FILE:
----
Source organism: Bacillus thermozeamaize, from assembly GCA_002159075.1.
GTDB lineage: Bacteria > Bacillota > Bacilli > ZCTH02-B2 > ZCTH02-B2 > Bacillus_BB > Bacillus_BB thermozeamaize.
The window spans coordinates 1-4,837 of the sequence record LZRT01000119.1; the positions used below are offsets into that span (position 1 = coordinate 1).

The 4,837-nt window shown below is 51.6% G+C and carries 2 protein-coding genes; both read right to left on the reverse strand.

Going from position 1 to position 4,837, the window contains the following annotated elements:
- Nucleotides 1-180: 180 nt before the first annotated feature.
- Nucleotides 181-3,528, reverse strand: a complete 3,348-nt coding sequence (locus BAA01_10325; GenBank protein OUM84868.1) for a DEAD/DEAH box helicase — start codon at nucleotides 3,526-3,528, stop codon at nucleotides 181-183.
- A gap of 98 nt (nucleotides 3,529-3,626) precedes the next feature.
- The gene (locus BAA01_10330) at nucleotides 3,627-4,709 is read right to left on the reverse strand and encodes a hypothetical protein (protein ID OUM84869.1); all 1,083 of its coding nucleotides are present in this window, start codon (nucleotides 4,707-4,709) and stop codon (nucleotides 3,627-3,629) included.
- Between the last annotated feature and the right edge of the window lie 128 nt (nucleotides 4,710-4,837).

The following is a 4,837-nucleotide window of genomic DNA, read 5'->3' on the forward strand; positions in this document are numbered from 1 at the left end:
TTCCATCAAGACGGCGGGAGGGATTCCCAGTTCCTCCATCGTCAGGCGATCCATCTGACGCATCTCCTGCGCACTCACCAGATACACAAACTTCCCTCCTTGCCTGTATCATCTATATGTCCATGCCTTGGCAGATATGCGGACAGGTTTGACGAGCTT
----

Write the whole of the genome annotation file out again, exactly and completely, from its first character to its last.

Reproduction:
Source organism: Bacillus thermozeamaize, from assembly GCA_002159075.1.
GTDB lineage: Bacteria > Bacillota > Bacilli > ZCTH02-B2 > ZCTH02-B2 > Bacillus_BB > Bacillus_BB thermozeamaize.
The window spans coordinates 1-4,837 of the sequence record LZRT01000119.1; the positions used below are offsets into that span (position 1 = coordinate 1).

The 4,837-nt window shown below is 51.6% G+C and carries 2 protein-coding genes; both read right to left on the reverse strand.

Going from position 1 to position 4,837, the window contains the following annotated elements:
- Nucleotides 1-180: 180 nt before the first annotated feature.
- Nucleotides 181-3,528, reverse strand: a complete 3,348-nt coding sequence (locus BAA01_10325; GenBank protein OUM84868.1) for a DEAD/DEAH box helicase — start codon at nucleotides 3,526-3,528, stop codon at nucleotides 181-183.
- A gap of 98 nt (nucleotides 3,529-3,626) precedes the next feature.
- The gene (locus BAA01_10330) at nucleotides 3,627-4,709 is read right to left on the reverse strand and encodes a hypothetical protein (protein ID OUM84869.1); all 1,083 of its coding nucleotides are present in this window, start codon (nucleotides 4,707-4,709) and stop codon (nucleotides 3,627-3,629) included.
- Between the last annotated feature and the right edge of the window lie 128 nt (nucleotides 4,710-4,837).

The following is a 4,837-nucleotide window of genomic DNA, read 5'->3' on the forward strand; positions in this document are numbered from 1 at the left end:
TTCCATCAAGACGGCGGGAGGGATTCCCAGTTCCTCCATCGTCAGGCGATCCATCTGACGCATCTCCTGCGCACTCACCAGATACACAAACTTCCCTCCTTGCCTGTATCATCTATATGTCCATGCCTTGGCAGATATGCGGACAGGTTTGACGAGCTT